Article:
The Iron Lady
“High moral earnestness in belligerent abundance, absolute assurance that she knew all the ultimate answers to the riddle of the universe, and an evangelical zeal to subdue others for her convictions.” In his recent book about the poet George Gordon, Lord Byron, The Politics of Paradise, the former leader of the British Labour Party, Michael Foot, quotes the above description of Lady Byron and offers the impish comment, “I thought for a moment he was writing of Mrs. Thatcher.” Foot, whose party was savaged by Thatcher in the 1983 general election, no doubt found that retiring to contemplate the revolutionary Byron was far preferable to trying to stop the revolutionary Thatcher. Indeed, the Margaret Thatcher who emerges from British political journalist Hugo Young’s admirable biography certainly fits the above description. Thatcher also emerges, however, as a formidable political leader, a woman who has helped put Great Britain, which had been in steady decline since the end of World War II, back on its feet again as a thriving nation with a respected voice in world affairs. Thatcher’s creed is in essence simple:
“I am in politics because of the conflict between good and evil, and I believe that in the end good will triumph.”
Margaret Thatcher, nee Roberts, was born in 1925 in the small Midlands town of Grantham, in Lincolnshire. The greatest influence on the future prime minister was her father, Alfred Roberts, a self-made man who owned a grocery store and who also played a leading role in local politics. It was from her father that the young Margaret learned the value of self-reliance, self- discipline, prudent economic management, and a sense of family and civic duty. It was a rather narrow and dour upbringing: Although the family was not poor, self-indulgence of any kind was frowned upon. In high school, Margaret Roberts was not considered an outstanding or brilliant student, but she was hardworking and an excellent debater.
Her horizons expanded when, in 1943, she won a place at the University of Oxford, where she studied chemistry. It was at Oxford that her lifelong devotion to Conservative politics began. She became an active member of the Oxford University Conservative Association (OUCA) and canvassed for the Conservative candidate in Oxford in the 1945 general election. Later she became president of the OUCA and had the opportunity to meet many of the leading Conservative politicians of the day. After graduation, she worked for nearly three years as a research chemist; at one job she was responsible for testing the quality of cake fillings and ice cream.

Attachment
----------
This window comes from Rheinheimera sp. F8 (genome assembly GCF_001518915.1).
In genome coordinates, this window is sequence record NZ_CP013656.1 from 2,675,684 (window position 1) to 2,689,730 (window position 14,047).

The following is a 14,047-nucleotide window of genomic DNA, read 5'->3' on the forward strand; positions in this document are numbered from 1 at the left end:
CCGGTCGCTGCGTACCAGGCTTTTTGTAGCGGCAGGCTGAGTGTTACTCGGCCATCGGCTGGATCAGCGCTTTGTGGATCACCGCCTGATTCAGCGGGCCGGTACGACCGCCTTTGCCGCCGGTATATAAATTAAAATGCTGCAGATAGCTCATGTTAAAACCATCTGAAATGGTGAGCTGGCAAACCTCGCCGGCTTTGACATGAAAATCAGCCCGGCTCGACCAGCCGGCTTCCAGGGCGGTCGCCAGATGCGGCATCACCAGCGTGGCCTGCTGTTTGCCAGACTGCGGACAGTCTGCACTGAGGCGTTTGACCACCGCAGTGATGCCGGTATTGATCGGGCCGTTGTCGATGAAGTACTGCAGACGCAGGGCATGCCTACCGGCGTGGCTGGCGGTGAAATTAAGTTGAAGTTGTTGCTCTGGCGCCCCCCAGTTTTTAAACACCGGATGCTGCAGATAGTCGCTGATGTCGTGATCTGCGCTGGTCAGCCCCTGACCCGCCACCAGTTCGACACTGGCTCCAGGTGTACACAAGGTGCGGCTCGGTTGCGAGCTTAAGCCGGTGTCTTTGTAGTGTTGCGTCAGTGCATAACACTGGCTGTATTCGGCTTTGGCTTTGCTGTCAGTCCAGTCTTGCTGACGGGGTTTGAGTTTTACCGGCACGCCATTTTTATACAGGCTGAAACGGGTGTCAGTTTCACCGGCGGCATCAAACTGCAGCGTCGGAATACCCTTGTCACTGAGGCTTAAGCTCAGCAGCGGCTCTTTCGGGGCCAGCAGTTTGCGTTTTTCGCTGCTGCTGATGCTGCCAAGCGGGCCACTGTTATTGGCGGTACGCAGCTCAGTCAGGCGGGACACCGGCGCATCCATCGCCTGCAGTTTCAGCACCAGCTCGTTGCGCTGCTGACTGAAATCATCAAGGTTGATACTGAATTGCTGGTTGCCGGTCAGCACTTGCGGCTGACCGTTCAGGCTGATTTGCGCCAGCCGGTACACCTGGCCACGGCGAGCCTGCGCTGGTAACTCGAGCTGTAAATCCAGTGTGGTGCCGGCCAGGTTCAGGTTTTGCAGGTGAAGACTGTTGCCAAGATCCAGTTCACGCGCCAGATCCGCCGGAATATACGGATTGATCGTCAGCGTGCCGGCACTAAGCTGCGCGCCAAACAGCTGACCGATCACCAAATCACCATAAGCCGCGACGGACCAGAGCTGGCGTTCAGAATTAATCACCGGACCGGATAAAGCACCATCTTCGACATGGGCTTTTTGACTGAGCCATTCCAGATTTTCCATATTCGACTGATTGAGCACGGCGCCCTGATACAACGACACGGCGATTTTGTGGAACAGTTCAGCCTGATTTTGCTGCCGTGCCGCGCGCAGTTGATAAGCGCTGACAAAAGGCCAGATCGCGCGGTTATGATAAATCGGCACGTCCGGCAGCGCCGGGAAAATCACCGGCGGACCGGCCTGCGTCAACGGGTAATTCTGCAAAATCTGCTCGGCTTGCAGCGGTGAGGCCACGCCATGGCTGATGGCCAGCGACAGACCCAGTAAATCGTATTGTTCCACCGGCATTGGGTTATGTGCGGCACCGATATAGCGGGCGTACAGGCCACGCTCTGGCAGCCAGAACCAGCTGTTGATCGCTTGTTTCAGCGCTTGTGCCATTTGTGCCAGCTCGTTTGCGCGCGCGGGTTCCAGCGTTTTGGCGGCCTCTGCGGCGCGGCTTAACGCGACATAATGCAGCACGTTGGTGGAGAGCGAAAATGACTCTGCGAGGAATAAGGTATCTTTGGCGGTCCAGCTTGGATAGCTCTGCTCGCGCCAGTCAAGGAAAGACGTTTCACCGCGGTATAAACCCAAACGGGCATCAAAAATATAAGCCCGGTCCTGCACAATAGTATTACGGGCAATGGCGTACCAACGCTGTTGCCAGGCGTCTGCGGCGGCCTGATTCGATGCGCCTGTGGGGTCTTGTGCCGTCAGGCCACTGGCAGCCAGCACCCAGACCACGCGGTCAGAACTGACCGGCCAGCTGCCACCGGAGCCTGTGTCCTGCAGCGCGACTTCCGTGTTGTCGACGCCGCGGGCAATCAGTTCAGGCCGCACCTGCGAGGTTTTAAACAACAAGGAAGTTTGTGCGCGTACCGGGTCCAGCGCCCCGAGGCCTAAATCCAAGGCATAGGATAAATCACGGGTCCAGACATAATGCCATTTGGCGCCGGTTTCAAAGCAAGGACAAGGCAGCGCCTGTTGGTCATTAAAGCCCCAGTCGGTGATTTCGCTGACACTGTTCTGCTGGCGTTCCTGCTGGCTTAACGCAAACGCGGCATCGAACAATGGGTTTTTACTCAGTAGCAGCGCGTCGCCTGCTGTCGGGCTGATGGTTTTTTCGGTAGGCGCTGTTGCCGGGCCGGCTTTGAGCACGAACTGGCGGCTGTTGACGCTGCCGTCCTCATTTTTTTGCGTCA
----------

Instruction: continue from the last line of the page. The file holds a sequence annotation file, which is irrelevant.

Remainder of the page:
At the age of twenty-four, Margaret Roberts was the youngest woman to contest the 1950 general election. She stood as Conservative candidate for Dartford, a safe Labour seat which she had no chance of winning. At this time she also began to study law and passed her bar examinations in 1953. In 1951 she had married Denis Thatcher, a wealthy and successful businessman, and this enabled her to enter politics full time. In 1958 she was fortunate in being selected to contest a safe Conservative seat in the general election of the following year, and in 1959 she was duly elected as the Conservative member for Finchley, in North London. Quickly making her mark, in 1961 she secured a position in the government of Harold Macmillan as parliamentary secretary for the Ministry of Pensions. Young points out that at this stage in her career being a woman was actually an advantage: It was a well-established convention to have a few women in government, and at the time there were few other suitable candidates.
During Thatcher’s first years in Parliament she formed a close professional relationship with Sir Keith Joseph, the man who more than anyone else helped to develop the collection of economic and social policies that later came to be known as Thatcherism. During the years from 1965 to 1970, however, when the Conservatives were out of office, Thatcher made little contribution to the vigorous debate within the party about the future of Conservatism. She has never been an original thinker.
When the Conservatives, under Edward Heath, unexpectedly returned to power in the General Election of 1970, Thatcher was appointed Minister for Education. She gained national notoriety when she passed a measure stopping free school milk to children between the ages of eight and eleven. One British tabloid tagged her “The Most Unpopular Woman in Britain,” and she was thereafter known as “Thatcher the milk-snatcher.” It was while running the Ministry of Education that Thatcher’s belligerent attitude toward the Civil Service first became apparent, an attitude that continued throughout her years as prime minister. She regarded the Civil Service, with its emphasis on continuity and its skeptical attitude toward radical change, as an obstruction to her plans to break with the status quo. As prime minister she acted extremely aggressively toward most of her Civil Service officials, constantly challenging their point of view—an example of the “us against them” mentality that is fundamental to the Thatcher style. On one occasion, she summoned a group of top civil servants to a meeting and told them that together she and they “could beat the system,” only to be reminded by one of their number that “we are the system.” (American readers who wish to get a picture of the adversarial relationship between British government ministers and their civil servants would be well...
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